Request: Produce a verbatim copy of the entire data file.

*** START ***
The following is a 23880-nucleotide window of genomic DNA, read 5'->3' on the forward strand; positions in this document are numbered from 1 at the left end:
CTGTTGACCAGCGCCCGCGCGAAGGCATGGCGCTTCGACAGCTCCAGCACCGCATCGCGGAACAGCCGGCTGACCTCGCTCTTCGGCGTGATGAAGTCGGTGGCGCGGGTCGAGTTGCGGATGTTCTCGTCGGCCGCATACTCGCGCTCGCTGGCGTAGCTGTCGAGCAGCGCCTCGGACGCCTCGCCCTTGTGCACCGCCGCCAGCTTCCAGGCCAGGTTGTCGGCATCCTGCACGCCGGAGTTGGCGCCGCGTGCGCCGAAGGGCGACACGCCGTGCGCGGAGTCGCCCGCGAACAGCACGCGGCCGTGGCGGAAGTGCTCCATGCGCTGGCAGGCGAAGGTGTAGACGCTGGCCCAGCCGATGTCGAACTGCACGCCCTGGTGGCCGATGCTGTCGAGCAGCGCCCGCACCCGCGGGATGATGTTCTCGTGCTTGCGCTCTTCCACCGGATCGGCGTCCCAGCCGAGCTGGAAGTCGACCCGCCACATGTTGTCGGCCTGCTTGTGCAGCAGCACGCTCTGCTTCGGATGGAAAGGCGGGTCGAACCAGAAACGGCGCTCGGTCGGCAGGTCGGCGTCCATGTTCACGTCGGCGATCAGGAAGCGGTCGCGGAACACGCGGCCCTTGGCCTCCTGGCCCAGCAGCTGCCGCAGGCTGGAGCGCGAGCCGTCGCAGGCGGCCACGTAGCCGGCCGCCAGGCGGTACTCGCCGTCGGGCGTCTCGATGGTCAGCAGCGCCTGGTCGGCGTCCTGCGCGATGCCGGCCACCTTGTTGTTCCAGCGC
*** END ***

The following is a 23880-nucleotide window of genomic DNA, read 5'->3' on the forward strand; positions in this document are numbered from 1 at the left end:
CTGTTGACCAGCGCCCGCGCGAAGGCATGGCGCTTCGACAGCTCCAGCACCGCATCGCGGAACAGCCGGCTGACCTCGCTCTTCGGCGTGATGAAGTCGGTGGCGCGGGTCGAGTTGCGGATGTTCTCGTCGGCCGCATACTCGCGCTCGCTGGCGTAGCTGTCGAGCAGCGCCTCGGACGCCTCGCCCTTGTGCACCGCCGCCAGCTTCCAGGCCAGGTTGTCGGCATCCTGCACGCCGGAGTTGGCGCCGCGTGCGCCGAAGGGCGACACGCCGTGCGCGGAGTCGCCCGCGAACAGCACGCGGCCGTGGCGGAAGTGCTCCATGCGCTGGCAGGCGAAGGTGTAGACGCTGGCCCAGCCGATGTCGAACTGCACGCCCTGGTGGCCGATGCTGTCGAGCAGCGCCCGCACCCGCGGGATGATGTTCTCGTGCTTGCGCTCTTCCACCGGATCGGCGTCCCAGCCGAGCTGGAAGTCGACCCGCCACATGTTGTCGGCCTGCTTGTGCAGCAGCACGCTCTGCTTCGGATGGAAAGGCGGGTCGAACCAGAAACGGCGCTCGGTCGGCAGGTCGGCGTCCATGTTCACGTCGGCGATCAGGAAGCGGTCGCGGAACACGCGGCCCTTGGCCTCCTGGCCCAGCAGCTGCCGCAGGCTGGAGCGCGAGCCGTCGCAGGCGGCCACGTAGCCGGCCGCCAGGCGGTACTCGCCGTCGGGCGTCTCGATGGTCAGCAGCGCCTGGTCGGCGTCCTGCGCGATGCCGGCCACCTTGTTGTTCCAGCGC